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What is a Silicone Heater?

Paul Scott
Paul Scott

A silicone heater is a flat, flexible device consisting of etched foil or wire wound elements embedded in silicone rubber sheets or strips. It is used where heating is required in very tight spaces and on or around complex shaped equipment. Common applications of silicone heaters include optical equipment, laser printer circuitry, and aircraft instrumentation. Silicone heaters may be acquired as off-the-shelf units or as custom made parts for specific applications often featuring reinforcing fibers to increase the durability of the sheets. The heaters may be simple, flat sheets or more sophisticated units which include auxiliary parts such as thermostats and digital temperature readouts.

Heating of equipment to maintain optimal operating conditions is often difficult when limited internal space, complex profiles, and weight saving issues are involved. It was these realities which led to the development of the silicone heater for the aerospace and defense industries. The first examples of silicone sheet heaters were made for aircraft instrument panels, satellite equipment, missile guidance systems, and radar installations. The silicone variant gave designers the ability to include space saving, light, and highly efficient heaters in any conceivable shape in applications where conventional heat sources would have been impossible.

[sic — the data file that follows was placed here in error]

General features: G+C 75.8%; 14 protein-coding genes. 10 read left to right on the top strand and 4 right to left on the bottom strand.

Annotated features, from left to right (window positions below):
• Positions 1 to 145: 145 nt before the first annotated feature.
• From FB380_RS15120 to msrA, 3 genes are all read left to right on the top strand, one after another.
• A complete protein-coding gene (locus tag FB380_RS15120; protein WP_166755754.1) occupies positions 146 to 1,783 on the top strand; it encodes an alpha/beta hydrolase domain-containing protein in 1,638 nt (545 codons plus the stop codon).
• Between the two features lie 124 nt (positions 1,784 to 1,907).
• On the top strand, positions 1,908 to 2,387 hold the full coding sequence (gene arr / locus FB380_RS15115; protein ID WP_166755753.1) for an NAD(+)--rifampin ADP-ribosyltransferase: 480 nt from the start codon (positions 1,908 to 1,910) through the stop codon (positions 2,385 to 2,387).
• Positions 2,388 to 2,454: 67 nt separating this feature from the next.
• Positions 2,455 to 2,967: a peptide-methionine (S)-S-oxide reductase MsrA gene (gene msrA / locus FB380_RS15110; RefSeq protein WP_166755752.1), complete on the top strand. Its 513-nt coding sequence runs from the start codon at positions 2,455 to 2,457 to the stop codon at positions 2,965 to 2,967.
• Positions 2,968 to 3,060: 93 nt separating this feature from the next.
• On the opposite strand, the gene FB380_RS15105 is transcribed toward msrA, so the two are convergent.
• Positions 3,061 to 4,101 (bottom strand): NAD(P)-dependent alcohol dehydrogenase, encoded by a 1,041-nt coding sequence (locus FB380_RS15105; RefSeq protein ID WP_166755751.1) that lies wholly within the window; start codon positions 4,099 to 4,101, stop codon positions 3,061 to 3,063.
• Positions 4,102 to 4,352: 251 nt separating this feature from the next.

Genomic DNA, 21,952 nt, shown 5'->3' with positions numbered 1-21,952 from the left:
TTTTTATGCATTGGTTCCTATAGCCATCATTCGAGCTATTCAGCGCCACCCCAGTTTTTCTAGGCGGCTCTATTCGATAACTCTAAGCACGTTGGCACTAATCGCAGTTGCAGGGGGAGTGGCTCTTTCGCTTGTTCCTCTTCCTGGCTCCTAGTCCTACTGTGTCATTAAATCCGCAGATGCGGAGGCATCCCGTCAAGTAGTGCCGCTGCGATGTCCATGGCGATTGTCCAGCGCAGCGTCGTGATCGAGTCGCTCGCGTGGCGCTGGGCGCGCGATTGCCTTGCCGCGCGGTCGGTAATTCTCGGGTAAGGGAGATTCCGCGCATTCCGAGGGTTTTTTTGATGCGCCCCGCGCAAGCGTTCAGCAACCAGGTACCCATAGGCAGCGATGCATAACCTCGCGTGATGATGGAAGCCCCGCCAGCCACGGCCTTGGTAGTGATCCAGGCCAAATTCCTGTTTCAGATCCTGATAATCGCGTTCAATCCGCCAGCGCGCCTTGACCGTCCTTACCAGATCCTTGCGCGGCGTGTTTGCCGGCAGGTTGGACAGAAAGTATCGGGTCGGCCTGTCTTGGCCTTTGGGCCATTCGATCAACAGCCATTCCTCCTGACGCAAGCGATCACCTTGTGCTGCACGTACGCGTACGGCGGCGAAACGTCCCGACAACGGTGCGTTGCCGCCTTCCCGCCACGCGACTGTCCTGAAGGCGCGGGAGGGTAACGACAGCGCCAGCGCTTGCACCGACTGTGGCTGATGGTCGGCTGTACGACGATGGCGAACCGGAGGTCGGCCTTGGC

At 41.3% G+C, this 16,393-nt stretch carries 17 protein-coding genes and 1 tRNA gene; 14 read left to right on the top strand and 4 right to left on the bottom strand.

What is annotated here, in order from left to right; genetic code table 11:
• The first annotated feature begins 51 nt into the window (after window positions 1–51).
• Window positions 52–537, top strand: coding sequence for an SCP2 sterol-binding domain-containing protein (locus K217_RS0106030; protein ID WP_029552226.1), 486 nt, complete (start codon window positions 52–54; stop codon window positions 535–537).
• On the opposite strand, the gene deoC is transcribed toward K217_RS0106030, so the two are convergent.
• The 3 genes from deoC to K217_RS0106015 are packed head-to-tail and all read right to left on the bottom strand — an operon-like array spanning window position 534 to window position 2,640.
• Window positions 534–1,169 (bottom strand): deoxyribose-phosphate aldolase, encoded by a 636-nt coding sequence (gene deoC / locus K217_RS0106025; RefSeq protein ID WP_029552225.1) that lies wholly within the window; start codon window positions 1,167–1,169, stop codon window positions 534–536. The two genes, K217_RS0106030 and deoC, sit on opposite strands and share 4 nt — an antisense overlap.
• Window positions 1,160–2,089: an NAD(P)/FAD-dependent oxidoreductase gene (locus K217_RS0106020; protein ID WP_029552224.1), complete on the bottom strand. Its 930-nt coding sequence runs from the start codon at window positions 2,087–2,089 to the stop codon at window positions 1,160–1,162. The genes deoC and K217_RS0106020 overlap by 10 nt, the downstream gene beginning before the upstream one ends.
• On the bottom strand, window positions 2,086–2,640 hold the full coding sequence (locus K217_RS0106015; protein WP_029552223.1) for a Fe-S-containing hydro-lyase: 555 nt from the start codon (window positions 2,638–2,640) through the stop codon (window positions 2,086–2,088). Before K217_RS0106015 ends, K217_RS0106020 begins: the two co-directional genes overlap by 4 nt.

Man with a drill
Man with a drill

The silicone heater is an extremely simple device which has, at its core, the unique heat resistant and flexible characteristics of silicone rubber. It is the rubber's ability to withstand temperatures in excess of 400°F (204°C), while still retaining its shape and flexibility, which makes the silicone heater concept a reality. The heaters typically consist of thin silicone rubber sheets or strips with either etched foil or wire wound heating elements embedded in their surfaces. When an electric current is passed through the element, it heats up without damaging or distorting the silicone sheet. The sheets can be inserted into spaces no larger than the their thickness, wound around tubular equipment, or molded into complex shapes for use on printed circuit boards.

Although both etched foil and wire wound silicone heater types serve the same purpose, each has its own advantages. Etched foil heaters can produce higher power outputs and are capable of complex heating patterns. Wire wound heaters are stronger, more flexible, and can be produced in larger sizes. Both may be presented as simple flat heater elements or include auxiliary parts such as adjustable thermostats or digital temperature readouts. Silicone heaters are moisture and chemical resistant and may be cemented onto heat sinks or directly onto the equipment they heat.

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      Man with a drill